Notre Dame vs. USC. The ears of any college football fan perk up at the sound of this phrase. It’s one of the greatest rivalries in college football. Traditionally, the game takes place on the second or third week of October at Notre Dame stadium or on the Saturday following Thanksgiving at the Los Angeles Memorial Coliseum. The two teams met for the 90th time this year, and currently, Notre Dame is leading the series 47-36-5.
While the origin of the rivalry is not known for sure, one possible explanation comes from a conversation in 1926 between Knute Rockne's wife, Bonnie, and the USC athletic director Gwynn Wilson’s wife, Marion. At the time, USC was searching for a national rival. They had sent Wilson and his wife to Lincoln, Nebraska around Thanksgiving, when Notre Dame was scheduled to play against Nebraska. While the Wilsons were unable to persuade Rockne to form a rivalry series against USC (Rockne was concerned about the long travel required for such series to take place), Marion eventually convinced Bonnie that a biennial trip to sunny southern California would be more pleasant than dealing with the cold, snowy weather in Nebraska during Thanksgiving. Bonnie discussed the benefits of the trip with her husband, and on Dec. 4, 1926, the rivalry between Notre Dame and USC became official.
Another possible origin comes from Rockne’s relationship with Iowa’s football coach Howard Jones. After Notre Dame’s championship season in 1924, Rockne was offered the opportunity to take over USC’s football program. Although Rockne turned down the offer, he did not hesitate to spread the news about such an opportunity to the Notre Dame administration in order to earn a raise and strengthen his reputation. Rockne then recommended Howard Jones to the USC football program, which proved beneficial for USC. After all, the Trojans needed someone to replace the previous coach, “Gloomy Gus” Stevenson.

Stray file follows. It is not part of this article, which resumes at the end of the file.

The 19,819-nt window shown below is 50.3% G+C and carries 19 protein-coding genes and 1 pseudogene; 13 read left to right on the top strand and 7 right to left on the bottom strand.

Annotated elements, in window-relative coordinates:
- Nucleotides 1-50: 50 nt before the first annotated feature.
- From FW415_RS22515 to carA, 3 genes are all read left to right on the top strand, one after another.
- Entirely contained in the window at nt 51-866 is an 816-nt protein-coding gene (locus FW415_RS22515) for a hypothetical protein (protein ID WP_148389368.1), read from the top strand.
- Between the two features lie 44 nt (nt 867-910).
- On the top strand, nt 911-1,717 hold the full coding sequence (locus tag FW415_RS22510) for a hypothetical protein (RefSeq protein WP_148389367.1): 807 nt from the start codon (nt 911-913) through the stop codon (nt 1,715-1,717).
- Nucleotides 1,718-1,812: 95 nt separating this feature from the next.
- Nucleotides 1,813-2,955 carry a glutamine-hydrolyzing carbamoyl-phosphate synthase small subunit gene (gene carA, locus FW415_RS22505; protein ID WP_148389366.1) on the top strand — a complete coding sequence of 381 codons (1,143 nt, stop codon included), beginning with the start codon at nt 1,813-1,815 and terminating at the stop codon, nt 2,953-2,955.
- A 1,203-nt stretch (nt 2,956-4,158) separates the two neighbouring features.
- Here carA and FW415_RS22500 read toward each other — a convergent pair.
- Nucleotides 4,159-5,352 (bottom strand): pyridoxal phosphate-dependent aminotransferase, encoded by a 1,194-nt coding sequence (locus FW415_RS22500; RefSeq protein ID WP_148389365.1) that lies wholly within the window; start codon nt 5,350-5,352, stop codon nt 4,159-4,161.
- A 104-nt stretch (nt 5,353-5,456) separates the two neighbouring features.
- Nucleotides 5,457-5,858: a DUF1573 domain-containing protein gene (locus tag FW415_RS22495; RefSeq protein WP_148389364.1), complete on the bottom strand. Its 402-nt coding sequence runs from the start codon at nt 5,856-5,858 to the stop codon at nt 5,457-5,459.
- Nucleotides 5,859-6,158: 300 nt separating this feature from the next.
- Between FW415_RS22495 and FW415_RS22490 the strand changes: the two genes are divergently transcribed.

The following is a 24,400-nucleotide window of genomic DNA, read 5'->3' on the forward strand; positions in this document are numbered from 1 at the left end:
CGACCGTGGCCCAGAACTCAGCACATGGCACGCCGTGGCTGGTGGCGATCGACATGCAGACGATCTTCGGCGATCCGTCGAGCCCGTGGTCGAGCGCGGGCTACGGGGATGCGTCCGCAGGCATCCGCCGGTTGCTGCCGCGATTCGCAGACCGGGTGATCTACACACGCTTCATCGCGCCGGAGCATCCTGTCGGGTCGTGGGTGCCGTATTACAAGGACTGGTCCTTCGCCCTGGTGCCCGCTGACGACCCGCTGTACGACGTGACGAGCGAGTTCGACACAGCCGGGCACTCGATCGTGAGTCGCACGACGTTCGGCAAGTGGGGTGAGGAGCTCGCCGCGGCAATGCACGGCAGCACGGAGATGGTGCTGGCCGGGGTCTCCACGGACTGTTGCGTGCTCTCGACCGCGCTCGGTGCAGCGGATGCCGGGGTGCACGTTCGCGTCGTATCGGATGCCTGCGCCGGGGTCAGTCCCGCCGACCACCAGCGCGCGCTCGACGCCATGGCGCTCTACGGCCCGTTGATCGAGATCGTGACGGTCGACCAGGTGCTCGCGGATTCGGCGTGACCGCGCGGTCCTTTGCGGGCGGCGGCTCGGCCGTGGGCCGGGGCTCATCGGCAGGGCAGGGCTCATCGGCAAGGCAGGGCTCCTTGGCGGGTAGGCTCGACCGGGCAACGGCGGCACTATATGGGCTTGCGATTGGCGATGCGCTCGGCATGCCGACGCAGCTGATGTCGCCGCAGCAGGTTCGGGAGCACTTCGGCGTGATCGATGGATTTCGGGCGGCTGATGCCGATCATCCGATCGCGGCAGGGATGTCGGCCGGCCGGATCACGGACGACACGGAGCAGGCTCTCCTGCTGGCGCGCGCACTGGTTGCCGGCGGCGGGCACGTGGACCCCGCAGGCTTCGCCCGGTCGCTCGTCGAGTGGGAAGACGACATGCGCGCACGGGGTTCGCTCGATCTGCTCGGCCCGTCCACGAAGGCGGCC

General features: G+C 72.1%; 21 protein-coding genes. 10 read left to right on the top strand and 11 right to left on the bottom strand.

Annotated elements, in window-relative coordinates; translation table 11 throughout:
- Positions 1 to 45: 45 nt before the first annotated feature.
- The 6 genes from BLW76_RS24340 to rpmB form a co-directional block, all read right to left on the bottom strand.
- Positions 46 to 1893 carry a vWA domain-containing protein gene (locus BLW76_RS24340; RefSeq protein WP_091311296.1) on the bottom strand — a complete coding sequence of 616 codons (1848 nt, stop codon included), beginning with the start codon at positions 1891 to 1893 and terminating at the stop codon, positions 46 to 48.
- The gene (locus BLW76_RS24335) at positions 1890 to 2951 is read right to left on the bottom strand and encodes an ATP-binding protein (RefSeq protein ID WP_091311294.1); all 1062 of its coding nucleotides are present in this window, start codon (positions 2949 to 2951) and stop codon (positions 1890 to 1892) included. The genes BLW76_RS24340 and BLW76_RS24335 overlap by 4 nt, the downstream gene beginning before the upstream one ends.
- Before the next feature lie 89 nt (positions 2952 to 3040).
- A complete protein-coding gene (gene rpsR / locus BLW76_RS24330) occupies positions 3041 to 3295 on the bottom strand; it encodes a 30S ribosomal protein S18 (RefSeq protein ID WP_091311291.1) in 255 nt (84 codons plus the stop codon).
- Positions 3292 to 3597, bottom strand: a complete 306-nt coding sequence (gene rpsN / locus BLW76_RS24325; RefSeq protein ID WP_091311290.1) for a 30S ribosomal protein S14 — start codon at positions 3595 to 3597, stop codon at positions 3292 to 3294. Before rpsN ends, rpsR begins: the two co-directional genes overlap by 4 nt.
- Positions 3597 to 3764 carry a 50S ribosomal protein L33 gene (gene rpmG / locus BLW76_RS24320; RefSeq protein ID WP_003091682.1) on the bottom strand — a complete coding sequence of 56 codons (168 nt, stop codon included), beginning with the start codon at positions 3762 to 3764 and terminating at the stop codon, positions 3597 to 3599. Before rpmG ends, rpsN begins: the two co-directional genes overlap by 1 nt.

Notre Dame and USC had their first football game in 1926, where the Irish beat the Trojans 13-12. For Rockne, it was “the greatest game that he ever saw.” The next year they faced each other at Chicago’s Soldier Field, where the Irish won 7-6. Roughly 120,000 people came to watch them play, the largest audience in NCAA history. Since then, the two teams have faced each other annually, pausing only during World War II. Other noteworthy elements of the series consist of Notre Dame's "Decade of Dominance" from 1983 to 1995 and USC's dominance from 2002 to 2009.
The two teams fight for the Jeweled Shillelagh Trophy as well as for bragging rights and school pride. The Shillelagh is an Irish club composed of Ireland’s oak or blackthorn saplings. In 1952, the trophy was introduced in order to commemorate the series’ first game after it was donated by the Notre Dame Alumni Club of Los Angeles. For every Notre Dame victory, a detailed emerald-studded shamrock is added to the trophy, while a ruby-adorned Trojan head is added after every USC victory. For games that ended in a tie, a combined Trojan head and shamrock medallion was used. Although the original trophy (now displayed at Notre Dame permanently) has been retired since 1995, a second shillelagh is currently on the move between USC and Notre Dame, depending on who claims the victory for a given year.
Overall, the rivalry is packed with dramatic events, emotional moments and stories of glory. Although the two teams are over a thousand miles away from each other for the majority of the football season, the excitement that their fans share is unmatched once the teams’ linemen are only centimeters away from each other. With Notre Dame and USC both currently recruiting at a high level, the rivalry will likely only grow more exciting and popular in coming years.